“Taking into consideration the political and literary issues hanging upon the circulation of Machiavelli’s works in England, this volume highlights how topics and ideas stemming from Machiavelli’s books-including but not limited to the Prince- strongly influenced the contemporary political debate.
The first section discusses early reactions to Machiavelli’s works, focusing on authors such as Reginald Pole and William Thomas, depicting their complex interaction with Machiavelli. In section two, different features of Machiavelli’s reading in Tudor literary and political culture are discussed, moving well beyond the traditional image of the tyrant or of the evil Machiavel. Machiavelli’s historiography and republicanism and their influences on Tudor culture are discussed with reference to topical authors such as Walter Raleigh, Alberico Gentili, Philip Sidney; his role in contemporary dramatic writing, especially as concerns Christopher Marlowe and William Shakespeare, is taken into consideration. The last section explores Machiavelli’s influence on English political culture in the seventeenth century, focusing on reason of state and political prudence, and discussing writers such as Henry Parker, Marchamont Nedham, James Harrington, Thomas Hobbes and Anthony Ascham.
Overall, contributors put Machiavelli’s image in sixteenth- and seventeenth-century England into perspective, analyzing his role within courtly and prudential politics, and the importance of his ideological proposal in the tradition of republicanism and parliamentarianism.”
New book proposals and edited collections of essays are welcome.
For a complete list of published and forthcoming books in the series, see the Ashgate website:
University of Palermo, Italy
Looking for a Third Panelist for Midwest Modern Popular Conference, St. Louis, Oct 11-13
The Shakespeare Conference: SHK 24.0234 Friday, 10 May 2013
From: Kristn Bundesen <
Date: May 9, 2013 4:20:18 PM EDT
Subject: Looking for a Third Panelist for Midwest Modern Popular Conference, St. Louis, Oct 11-13
I am putting together a panel for the Midwest Modern Popular Culture Conference in St. Louis in October 11-13 2013. Here is a link to the conference site:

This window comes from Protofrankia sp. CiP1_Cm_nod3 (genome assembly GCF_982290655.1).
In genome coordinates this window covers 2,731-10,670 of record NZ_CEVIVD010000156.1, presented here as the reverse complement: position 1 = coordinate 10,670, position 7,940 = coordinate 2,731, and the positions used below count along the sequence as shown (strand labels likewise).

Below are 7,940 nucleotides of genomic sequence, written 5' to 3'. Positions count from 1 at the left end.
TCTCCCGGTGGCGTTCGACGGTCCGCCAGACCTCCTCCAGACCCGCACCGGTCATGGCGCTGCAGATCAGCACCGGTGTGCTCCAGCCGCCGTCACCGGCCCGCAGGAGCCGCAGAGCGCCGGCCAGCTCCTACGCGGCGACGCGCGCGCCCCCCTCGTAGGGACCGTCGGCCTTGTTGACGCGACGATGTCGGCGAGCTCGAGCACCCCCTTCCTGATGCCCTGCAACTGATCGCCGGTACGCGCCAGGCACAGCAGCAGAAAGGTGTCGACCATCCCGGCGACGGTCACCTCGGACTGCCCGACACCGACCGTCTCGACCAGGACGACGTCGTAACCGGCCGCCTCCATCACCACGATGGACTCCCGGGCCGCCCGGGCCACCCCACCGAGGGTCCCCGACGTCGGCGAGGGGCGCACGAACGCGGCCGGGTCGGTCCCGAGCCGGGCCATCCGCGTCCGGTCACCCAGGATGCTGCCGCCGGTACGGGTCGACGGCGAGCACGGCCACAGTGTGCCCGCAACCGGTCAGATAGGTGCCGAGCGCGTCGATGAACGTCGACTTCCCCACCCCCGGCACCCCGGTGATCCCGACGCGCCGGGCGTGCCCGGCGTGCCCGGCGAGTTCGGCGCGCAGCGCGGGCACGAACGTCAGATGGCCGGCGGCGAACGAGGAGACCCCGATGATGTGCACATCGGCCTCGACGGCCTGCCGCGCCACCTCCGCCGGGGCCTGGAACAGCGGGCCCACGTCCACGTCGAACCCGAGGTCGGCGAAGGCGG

We are looking for a third paper to join a forming panel in the area of Print Media and Popular Culture.
The first paper will be about reading groups reclaiming Shakespeare from the tyranny of performance criticism. This paper uses as its touchstone the dedication ‘To the Great Variety of Readers’ printed on the title page of the First Folio and the recent scholarship on recognizing Shakespeare is a “literary dramatist.” The paper will also include the slightly subversive nature of lay people reclaiming Shakespeare as popular culture without the need of intermediaries. (In case you don’t know, there’s been a resurgence of reading groups lately.)
The second paper will discuss the current boom within popular culture of the Shakespeare authorship question. The paper will NOT discuss who the author is or isn’t but instead look at our fascination with wanting to assign a large body of work to a single author and the various expressions of that fascination. Why does the presence of this debate demand a popular culture presence? (There has been a recent movie and two books were released just weeks ago addressing this.)
We are looking for a third paper that might address any aspect of; Shakespeare, literary adaptation to other media forms, authors that demand continuing pop culture presence (Jane Austen comes to mind), archetypes from the Shakespearean canon that appear in pop culture on a regular basis (Is Jon Stewart a 21st century Falstaff?) or any other related topic.
The trick is that the panel proposal is due May 15. So we must have a proposed abstract in the next few days. Please feel free to forward to colleagues at other institutions or independent scholars.
Please let me know if anyone is interested in this opportunity or if you have any questions.
Thank you for your attention and patience,
The Shakespeare Conference: SHK 24.0233 Friday, 10 May 2013
From: Alexander Huang <
Date: Friday, May 10, 2013 10:15 AM
Subject: New Variorum Discount
Special Discount for New Variorum Editions of Shakespeare
For a limited time, the Modern Language Association is offering a 20% discount on all volumes in the New Variorum Edition of Shakespeare. These acclaimed editions are valuable resources for an international audience of scholars, students, directors, actors, and general readers.
This special 20% discount is available for all Variorum volumes through 31 May 2013. Enter the promotional code NV13 at checkout to receive this 20% discount.
View the full list of New Variorum Editions of Shakespeare:
Please call MLA customer services if you have questions about this special offer at 646 576-5161.